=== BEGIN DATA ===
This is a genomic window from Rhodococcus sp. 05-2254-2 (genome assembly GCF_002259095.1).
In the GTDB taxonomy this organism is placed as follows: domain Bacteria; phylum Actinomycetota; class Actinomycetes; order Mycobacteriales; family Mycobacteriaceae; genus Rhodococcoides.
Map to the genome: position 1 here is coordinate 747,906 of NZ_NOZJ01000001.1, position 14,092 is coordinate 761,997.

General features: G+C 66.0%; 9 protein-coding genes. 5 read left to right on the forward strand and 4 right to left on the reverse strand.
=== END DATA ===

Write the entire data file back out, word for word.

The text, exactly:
This is a genomic window from Rhodococcus sp. 05-2254-2 (genome assembly GCF_002259095.1).
In the GTDB taxonomy this organism is placed as follows: domain Bacteria; phylum Actinomycetota; class Actinomycetes; order Mycobacteriales; family Mycobacteriaceae; genus Rhodococcoides.
Map to the genome: position 1 here is coordinate 747,906 of NZ_NOZJ01000001.1, position 14,092 is coordinate 761,997.

General features: G+C 66.0%; 9 protein-coding genes. 5 read left to right on the forward strand and 4 right to left on the reverse strand.